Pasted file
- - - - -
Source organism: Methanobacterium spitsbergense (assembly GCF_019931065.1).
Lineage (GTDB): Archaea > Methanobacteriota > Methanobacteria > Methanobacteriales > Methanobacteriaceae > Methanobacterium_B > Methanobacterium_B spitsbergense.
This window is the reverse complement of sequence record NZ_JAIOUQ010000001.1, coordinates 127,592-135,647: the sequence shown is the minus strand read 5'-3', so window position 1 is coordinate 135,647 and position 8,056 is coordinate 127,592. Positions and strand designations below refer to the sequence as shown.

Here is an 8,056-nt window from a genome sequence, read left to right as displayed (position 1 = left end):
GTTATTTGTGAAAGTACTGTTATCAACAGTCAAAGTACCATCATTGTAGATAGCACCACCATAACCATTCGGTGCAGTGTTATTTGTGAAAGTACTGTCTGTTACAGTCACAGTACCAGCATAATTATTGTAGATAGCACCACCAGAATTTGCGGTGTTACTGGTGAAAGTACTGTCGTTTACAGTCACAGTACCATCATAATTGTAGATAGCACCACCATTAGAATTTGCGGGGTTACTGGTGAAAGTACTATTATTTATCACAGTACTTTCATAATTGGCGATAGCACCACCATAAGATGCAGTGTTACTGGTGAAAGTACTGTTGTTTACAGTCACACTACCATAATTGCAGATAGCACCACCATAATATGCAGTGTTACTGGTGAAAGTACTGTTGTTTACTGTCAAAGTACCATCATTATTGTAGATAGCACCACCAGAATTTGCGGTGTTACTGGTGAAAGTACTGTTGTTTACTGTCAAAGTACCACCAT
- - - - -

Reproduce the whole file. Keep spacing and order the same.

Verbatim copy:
Source organism: Methanobacterium spitsbergense (assembly GCF_019931065.1).
Lineage (GTDB): Archaea > Methanobacteriota > Methanobacteria > Methanobacteriales > Methanobacteriaceae > Methanobacterium_B > Methanobacterium_B spitsbergense.
This window is the reverse complement of sequence record NZ_JAIOUQ010000001.1, coordinates 127,592-135,647: the sequence shown is the minus strand read 5'-3', so window position 1 is coordinate 135,647 and position 8,056 is coordinate 127,592. Positions and strand designations below refer to the sequence as shown.

Here is an 8,056-nt window from a genome sequence, read left to right as displayed (position 1 = left end):
GTTATTTGTGAAAGTACTGTTATCAACAGTCAAAGTACCATCATTGTAGATAGCACCACCATAACCATTCGGTGCAGTGTTATTTGTGAAAGTACTGTCTGTTACAGTCACAGTACCAGCATAATTATTGTAGATAGCACCACCAGAATTTGCGGTGTTACTGGTGAAAGTACTGTCGTTTACAGTCACAGTACCATCATAATTGTAGATAGCACCACCATTAGAATTTGCGGGGTTACTGGTGAAAGTACTATTATTTATCACAGTACTTTCATAATTGGCGATAGCACCACCATAAGATGCAGTGTTACTGGTGAAAGTACTGTTGTTTACAGTCACACTACCATAATTGCAGATAGCACCACCATAATATGCAGTGTTACTGGTGAAAGTACTGTTGTTTACTGTCAAAGTACCATCATTATTGTAGATAGCACCACCAGAATTTGCGGTGTTACTGGTGAAAGTACTGTTGTTTACTGTCAAAGTACCACCAT